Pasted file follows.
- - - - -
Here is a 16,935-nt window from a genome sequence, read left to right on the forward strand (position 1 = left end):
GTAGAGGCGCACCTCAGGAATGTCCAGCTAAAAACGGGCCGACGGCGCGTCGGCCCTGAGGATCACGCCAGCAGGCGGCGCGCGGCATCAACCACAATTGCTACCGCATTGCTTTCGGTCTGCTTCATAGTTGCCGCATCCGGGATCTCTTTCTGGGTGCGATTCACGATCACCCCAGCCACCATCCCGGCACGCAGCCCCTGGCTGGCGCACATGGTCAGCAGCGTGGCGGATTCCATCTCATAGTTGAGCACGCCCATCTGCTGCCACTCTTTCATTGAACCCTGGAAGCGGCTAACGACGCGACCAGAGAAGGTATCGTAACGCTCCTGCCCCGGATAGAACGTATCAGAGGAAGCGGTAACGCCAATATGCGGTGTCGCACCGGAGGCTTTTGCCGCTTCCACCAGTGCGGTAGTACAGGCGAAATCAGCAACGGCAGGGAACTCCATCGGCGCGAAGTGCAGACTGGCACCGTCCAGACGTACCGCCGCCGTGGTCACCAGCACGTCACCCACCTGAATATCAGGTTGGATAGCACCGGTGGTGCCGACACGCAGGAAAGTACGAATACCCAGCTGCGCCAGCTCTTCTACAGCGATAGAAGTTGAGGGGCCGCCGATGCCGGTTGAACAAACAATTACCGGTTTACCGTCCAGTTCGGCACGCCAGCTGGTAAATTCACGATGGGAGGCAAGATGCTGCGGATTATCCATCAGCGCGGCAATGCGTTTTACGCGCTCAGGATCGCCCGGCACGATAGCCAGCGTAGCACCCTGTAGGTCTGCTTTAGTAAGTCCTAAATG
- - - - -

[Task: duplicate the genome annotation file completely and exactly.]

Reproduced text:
Here is a 16,935-nt window from a genome sequence, read left to right on the forward strand (position 1 = left end):
GTAGAGGCGCACCTCAGGAATGTCCAGCTAAAAACGGGCCGACGGCGCGTCGGCCCTGAGGATCACGCCAGCAGGCGGCGCGCGGCATCAACCACAATTGCTACCGCATTGCTTTCGGTCTGCTTCATAGTTGCCGCATCCGGGATCTCTTTCTGGGTGCGATTCACGATCACCCCAGCCACCATCCCGGCACGCAGCCCCTGGCTGGCGCACATGGTCAGCAGCGTGGCGGATTCCATCTCATAGTTGAGCACGCCCATCTGCTGCCACTCTTTCATTGAACCCTGGAAGCGGCTAACGACGCGACCAGAGAAGGTATCGTAACGCTCCTGCCCCGGATAGAACGTATCAGAGGAAGCGGTAACGCCAATATGCGGTGTCGCACCGGAGGCTTTTGCCGCTTCCACCAGTGCGGTAGTACAGGCGAAATCAGCAACGGCAGGGAACTCCATCGGCGCGAAGTGCAGACTGGCACCGTCCAGACGTACCGCCGCCGTGGTCACCAGCACGTCACCCACCTGAATATCAGGTTGGATAGCACCGGTGGTGCCGACACGCAGGAAAGTACGAATACCCAGCTGCGCCAGCTCTTCTACAGCGATAGAAGTTGAGGGGCCGCCGATGCCGGTTGAACAAACAATTACCGGTTTACCGTCCAGTTCGGCACGCCAGCTGGTAAATTCACGATGGGAGGCAAGATGCTGCGGATTATCCATCAGCGCGGCAATGCGTTTTACGCGCTCAGGATCGCCCGGCACGATAGCCAGCGTAGCACCCTGTAGGTCTGCTTTAGTAAGTCCTAAATG